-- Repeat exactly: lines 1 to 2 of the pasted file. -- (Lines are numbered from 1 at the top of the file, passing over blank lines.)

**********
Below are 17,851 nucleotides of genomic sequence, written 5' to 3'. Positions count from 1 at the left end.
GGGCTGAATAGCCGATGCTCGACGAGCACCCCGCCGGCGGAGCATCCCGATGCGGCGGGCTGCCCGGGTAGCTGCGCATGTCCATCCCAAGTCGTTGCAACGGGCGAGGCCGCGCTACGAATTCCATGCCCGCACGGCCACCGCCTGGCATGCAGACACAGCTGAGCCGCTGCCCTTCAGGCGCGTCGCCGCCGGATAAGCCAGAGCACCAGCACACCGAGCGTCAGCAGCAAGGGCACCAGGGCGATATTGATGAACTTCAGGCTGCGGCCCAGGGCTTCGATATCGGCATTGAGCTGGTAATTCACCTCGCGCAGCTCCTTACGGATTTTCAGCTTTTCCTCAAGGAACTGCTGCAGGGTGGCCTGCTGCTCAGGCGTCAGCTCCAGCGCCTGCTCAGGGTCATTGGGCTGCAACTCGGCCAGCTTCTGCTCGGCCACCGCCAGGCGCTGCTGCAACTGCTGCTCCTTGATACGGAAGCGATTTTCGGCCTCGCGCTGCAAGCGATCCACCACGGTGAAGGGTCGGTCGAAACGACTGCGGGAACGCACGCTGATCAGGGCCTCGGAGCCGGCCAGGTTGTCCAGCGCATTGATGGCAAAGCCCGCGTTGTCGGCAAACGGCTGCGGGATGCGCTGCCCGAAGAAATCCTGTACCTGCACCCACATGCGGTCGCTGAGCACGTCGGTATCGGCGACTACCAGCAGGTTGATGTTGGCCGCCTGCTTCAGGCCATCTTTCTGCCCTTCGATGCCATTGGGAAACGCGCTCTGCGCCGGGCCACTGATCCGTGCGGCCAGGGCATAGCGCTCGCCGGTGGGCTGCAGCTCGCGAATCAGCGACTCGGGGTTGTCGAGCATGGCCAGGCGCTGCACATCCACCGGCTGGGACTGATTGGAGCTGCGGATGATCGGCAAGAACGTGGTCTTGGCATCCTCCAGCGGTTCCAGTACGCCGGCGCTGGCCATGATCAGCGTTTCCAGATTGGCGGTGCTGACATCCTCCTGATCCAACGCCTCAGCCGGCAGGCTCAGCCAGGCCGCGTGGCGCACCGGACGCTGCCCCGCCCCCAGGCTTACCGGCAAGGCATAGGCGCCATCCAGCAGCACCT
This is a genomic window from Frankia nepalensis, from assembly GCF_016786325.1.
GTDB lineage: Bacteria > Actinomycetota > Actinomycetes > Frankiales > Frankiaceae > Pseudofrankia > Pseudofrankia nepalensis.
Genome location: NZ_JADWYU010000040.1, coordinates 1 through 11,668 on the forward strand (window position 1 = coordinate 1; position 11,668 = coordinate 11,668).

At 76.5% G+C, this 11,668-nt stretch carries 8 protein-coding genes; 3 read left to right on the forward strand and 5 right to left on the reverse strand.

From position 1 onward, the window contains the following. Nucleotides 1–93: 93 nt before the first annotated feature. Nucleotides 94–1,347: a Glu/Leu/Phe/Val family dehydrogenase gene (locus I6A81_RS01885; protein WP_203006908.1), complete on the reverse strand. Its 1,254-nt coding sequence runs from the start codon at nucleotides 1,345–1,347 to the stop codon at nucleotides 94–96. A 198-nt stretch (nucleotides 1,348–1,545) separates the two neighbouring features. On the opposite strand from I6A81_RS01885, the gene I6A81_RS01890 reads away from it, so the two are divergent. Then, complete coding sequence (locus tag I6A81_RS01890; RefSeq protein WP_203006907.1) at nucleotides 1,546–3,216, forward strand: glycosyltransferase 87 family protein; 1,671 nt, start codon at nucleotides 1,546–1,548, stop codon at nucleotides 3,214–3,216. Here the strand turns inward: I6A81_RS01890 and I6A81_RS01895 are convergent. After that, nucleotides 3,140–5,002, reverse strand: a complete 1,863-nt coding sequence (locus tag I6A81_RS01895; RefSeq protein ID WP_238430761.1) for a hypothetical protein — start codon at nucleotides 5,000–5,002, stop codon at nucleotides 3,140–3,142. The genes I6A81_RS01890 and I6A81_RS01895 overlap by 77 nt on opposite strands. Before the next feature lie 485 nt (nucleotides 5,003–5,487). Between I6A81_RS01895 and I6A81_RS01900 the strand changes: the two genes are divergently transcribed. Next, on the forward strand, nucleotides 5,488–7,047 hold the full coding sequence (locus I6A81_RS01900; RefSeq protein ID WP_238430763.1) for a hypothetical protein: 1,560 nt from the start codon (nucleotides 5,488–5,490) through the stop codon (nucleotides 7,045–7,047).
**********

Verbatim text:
Below are 17,851 nucleotides of genomic sequence, written 5' to 3'. Positions count from 1 at the left end.
GGGCTGAATAGCCGATGCTCGACGAGCACCCCGCCGGCGGAGCATCCCGATGCGGCGGGCTGCCCGGGTAGCTGCGCATGTCCATCCCAAGTCGTTGCAACGGGCGAGGCCGCGCTACGAATTCCATGCCCGCACGGCCACCGCCTGGCATGCAGACACAGCTGAGCCGCTGCCCTTCAGGCGCGTCGCCGCCGGATAAGCCAGAGCACCAGCACACCGAGCGTCAGCAGCAAGGGCACCAGGGCGATATTGATGAACTTCAGGCTGCGGCCCAGGGCTTCGATATCGGCATTGAGCTGGTAATTCACCTCGCGCAGCTCCTTACGGATTTTCAGCTTTTCCTCAAGGAACTGCTGCAGGGTGGCCTGCTGCTCAGGCGTCAGCTCCAGCGCCTGCTCAGGGTCATTGGGCTGCAACTCGGCCAGCTTCTGCTCGGCCACCGCCAGGCGCTGCTGCAACTGCTGCTCCTTGATACGGAAGCGATTTTCGGCCTCGCGCTGCAAGCGATCCACCACGGTGAAGGGTCGGTCGAAACGACTGCGGGAACGCACGCTGATCAGGGCCTCGGAGCCGGCCAGGTTGTCCAGCGCATTGATGGCAAAGCCCGCGTTGTCGGCAAACGGCTGCGGGATGCGCTGCCCGAAGAAATCCTGTACCTGCACCCACATGCGGTCGCTGAGCACGTCGGTATCGGCGACTACCAGCAGGTTGATGTTGGCCGCCTGCTTCAGGCCATCTTTCTGCCCTTCGATGCCATTGGGAAACGCGCTCTGCGCCGGGCCACTGATCCGTGCGGCCAGGGCATAGCGCTCGCCGGTGGGCTGCAGCTCGCGAATCAGCGACTCGGGGTTGTCGAGCATGGCCAGGCGCTGCACATCCACCGGCTGGGACTGATTGGAGCTGCGGATGATCGGCAAGAACGTGGTCTTGGCATCCTCCAGCGGTTCCAGTACGCCGGCGCTGGCCATGATCAGCGTTTCCAGATTGGCGGTGCTGACATCCTCCTGATCCAACGCCTCAGCCGGCAGGCTCAGCCAGGCCGCGTGGCGCACCGGACGCTGCCCCGCCCCCAGGCTTACCGGCAAGGCATAGGCGCCATCCAGCAGCACCT